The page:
This article is in response to requests from readers that we continue to include Moishe’s writings following his home-going. This article originally appeared in our newsletter in November, 2000.

Far be it from me to disparage any kind of evangelism. But I have noticed that in some circles, “lifestyle” or “friendship evangelism” has become a euphemism for, “Be nice and don’t mention Jesus until they ask.” Now don’t get me wrong, I believe that Christians ought to love and demonstrate respect for Jewish people and everyone else. It’s the waiting until people ask part that bothers me. Frankly, if people had waited for me to ask about Jesus, I would not have heard the gospel. Most Jews don’t bring up that subject to Christians; it is too sensitive.

Let us approach this subject positively by asking, “How soon after meeting Jewish people (or anyone else) should one mention Jesus?” The answer is simple: it depends on how important Jesus is to you. Friends talk to one another about what they regard as important. If you seek God’s face daily in prayer, believe that He answers prayer and that one’s personal salvation is the most important thing in life, you will mention Jesus fairly soon and your faith will often figure into your conversation. I am all for that kind of lifestyle evangelism and wholeheartedly admire those who practice it.

There is another kind of “lifestyle evangelism” that I can’t endorse. It’s the kind where people congratulate one another that actions speak louder than words, and that if others know they are a Christian, they need not say anything about Jesus so long as they live exemplary lives.

Isn’t it interesting that Rabbi Yechiel Eckstein, an Orthodox Jew, promoted this kind of evangelism in his article “Witnessing vs. Proselytizing,” which was posted online at the Christianity Today website. Eckstein concludes, “If Christians want to share their faith with Jews, they should start by being good friends and neighbors, and wherever possible, ‘good Samaritans.’ Evangelicals call this style of witnessing ‘lifestyle evangelism,’ and it seems to me a self-evidently superior form of outreach.” [Before you take that ringing endorsement of how to witness to Jewish people, you need to know that] Eckstein is a man of great sensitivity and tact, but he is not a believer and his goal is not to see other Jews become believers. Helping people win Jews to Christ would make Eckstein anathema in the Jewish community. Yet some Christians regard him as an expert on how to successfully share their faith. Ecktstein claims to uphold the Christian mandate to witness, but eventually he discloses his opinion that it is arrogant for Christians to think that Jewish people need Jesus.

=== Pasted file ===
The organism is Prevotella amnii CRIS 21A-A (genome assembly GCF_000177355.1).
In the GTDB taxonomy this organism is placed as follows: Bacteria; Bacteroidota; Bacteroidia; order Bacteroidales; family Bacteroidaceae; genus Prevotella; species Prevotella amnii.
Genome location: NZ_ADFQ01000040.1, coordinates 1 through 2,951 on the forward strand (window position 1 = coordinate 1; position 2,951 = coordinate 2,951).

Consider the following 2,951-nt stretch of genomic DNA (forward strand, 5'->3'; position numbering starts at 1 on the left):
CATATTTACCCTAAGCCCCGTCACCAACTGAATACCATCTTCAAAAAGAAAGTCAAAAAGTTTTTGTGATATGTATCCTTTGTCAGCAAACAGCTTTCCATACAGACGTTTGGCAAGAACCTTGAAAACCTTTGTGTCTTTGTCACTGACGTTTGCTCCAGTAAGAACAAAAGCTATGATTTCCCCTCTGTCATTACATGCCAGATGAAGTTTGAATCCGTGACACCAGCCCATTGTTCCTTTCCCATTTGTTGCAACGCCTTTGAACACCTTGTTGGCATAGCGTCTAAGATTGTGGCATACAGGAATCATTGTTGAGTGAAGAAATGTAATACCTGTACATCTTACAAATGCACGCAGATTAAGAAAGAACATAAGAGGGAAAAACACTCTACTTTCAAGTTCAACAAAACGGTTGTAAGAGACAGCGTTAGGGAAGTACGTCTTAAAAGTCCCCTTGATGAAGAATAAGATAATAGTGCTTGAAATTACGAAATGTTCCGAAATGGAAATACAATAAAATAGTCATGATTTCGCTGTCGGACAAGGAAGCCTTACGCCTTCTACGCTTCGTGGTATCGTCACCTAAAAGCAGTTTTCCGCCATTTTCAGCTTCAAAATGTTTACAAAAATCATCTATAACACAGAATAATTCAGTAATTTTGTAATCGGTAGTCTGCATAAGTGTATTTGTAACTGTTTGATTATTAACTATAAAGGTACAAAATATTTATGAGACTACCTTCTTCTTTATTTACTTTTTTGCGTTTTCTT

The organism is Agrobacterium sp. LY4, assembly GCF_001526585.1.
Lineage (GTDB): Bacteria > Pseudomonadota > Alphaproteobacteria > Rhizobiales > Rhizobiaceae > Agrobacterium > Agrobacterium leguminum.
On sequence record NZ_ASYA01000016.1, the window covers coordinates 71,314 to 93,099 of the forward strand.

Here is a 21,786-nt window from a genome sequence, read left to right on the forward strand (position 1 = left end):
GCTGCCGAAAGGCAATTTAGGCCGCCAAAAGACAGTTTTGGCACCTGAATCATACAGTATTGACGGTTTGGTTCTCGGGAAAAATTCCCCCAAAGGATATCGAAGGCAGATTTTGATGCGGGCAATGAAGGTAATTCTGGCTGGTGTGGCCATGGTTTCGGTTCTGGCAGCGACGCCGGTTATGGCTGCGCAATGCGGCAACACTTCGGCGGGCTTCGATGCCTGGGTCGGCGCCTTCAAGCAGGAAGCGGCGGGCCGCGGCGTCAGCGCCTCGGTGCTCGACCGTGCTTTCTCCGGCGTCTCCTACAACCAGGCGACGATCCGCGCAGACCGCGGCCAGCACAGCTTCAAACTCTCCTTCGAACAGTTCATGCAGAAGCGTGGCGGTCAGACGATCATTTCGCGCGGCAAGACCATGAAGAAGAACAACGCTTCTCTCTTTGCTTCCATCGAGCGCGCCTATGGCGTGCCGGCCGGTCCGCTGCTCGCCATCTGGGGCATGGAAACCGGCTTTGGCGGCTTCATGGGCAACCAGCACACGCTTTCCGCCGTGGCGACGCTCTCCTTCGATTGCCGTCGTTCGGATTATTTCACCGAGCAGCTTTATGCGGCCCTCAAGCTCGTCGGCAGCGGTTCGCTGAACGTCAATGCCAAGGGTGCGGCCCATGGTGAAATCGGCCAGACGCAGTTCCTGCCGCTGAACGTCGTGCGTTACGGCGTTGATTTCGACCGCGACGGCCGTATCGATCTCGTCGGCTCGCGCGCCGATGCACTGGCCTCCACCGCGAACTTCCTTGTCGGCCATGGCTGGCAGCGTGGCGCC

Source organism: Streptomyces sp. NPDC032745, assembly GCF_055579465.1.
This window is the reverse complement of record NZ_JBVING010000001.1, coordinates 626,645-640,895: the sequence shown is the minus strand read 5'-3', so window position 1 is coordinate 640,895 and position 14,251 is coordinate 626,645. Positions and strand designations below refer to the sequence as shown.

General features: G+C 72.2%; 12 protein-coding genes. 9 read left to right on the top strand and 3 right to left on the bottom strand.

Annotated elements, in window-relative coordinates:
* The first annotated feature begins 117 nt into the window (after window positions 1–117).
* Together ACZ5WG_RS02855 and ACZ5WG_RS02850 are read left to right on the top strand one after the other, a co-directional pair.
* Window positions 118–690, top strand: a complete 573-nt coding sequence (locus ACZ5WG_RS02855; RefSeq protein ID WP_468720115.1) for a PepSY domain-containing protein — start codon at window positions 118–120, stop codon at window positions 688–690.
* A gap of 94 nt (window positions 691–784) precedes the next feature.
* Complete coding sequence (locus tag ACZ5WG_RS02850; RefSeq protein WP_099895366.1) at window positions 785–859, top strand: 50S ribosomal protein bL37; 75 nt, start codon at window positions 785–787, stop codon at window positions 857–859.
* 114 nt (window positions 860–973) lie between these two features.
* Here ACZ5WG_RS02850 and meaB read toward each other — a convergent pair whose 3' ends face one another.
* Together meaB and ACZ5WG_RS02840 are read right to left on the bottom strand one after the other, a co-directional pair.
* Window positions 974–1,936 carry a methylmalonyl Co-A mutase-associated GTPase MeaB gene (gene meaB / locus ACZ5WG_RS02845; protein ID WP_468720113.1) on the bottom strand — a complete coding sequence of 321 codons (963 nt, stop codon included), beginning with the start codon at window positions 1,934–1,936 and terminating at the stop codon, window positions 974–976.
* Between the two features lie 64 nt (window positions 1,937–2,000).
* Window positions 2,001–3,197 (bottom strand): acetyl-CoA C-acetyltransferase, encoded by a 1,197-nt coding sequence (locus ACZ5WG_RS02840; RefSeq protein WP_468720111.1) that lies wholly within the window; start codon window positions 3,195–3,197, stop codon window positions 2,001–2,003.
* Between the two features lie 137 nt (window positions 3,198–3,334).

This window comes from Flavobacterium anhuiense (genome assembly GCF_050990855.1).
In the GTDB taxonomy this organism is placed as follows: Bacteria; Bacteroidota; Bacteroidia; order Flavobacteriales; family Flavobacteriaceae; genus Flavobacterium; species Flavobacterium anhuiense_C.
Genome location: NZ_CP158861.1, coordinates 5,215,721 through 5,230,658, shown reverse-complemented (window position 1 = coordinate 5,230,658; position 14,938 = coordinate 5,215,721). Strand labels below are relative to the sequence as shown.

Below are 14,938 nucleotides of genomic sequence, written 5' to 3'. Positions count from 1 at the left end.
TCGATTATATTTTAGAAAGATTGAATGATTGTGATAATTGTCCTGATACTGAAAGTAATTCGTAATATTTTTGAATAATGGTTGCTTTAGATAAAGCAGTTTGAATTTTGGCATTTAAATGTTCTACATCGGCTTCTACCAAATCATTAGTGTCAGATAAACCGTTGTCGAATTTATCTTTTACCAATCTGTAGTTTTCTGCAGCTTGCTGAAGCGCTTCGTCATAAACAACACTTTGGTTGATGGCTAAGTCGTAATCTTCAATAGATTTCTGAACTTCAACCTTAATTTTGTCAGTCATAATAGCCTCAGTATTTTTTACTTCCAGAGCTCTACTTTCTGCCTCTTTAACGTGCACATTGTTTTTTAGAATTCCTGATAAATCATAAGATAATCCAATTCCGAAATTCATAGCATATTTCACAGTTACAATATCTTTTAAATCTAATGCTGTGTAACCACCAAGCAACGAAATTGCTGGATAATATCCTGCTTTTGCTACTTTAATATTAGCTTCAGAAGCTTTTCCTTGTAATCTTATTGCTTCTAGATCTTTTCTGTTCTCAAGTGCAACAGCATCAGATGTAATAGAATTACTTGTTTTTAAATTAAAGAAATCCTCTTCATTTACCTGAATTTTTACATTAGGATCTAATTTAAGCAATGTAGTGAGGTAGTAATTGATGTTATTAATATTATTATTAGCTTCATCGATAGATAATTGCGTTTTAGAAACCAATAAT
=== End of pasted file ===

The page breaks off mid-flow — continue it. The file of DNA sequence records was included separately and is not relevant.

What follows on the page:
I think that Christians should be concerned that Rabbi Eckstein has gained quite a platform among evangelical Christians. As reasonable and affirming of the Christian religion as Eckstein might seem, his commitment as an Orthodox rabbi is still at odds with those of us committed to seeing all people, including Jewish people, find salvation in Jesus.

I’m afraid that some Christians have been so flattered by Eckstein’s approach that the utter lack of logic in using him as an authority on Jewish evangelism escapes them. In a way, I am glad that Eckstein speaks so highly of “lifestyle evangelism” because it affords thinking Christians the opportunity to reflect on how to fulfill the Great Commission. The kind of lifestyle evangelism Eckstein praises centers on how nice people can be, whereas the Bible centers on why the cross is so necessary.

It’s absolutely right to be kind. Yet the Great Commission was not to go into the world and be nice to everybody until they see how wonderful you are and ask, “What makes you to be so wonderful?” The gospel is about the wonderfulness of Jesus. Yes, we should reflect the fruit of His Spirit in our lives to attract people to Him. But we do not have to earn the right to tell anyone about God’s wonderful plan of salvation. It is our obligation and our privilege to tell what God has done.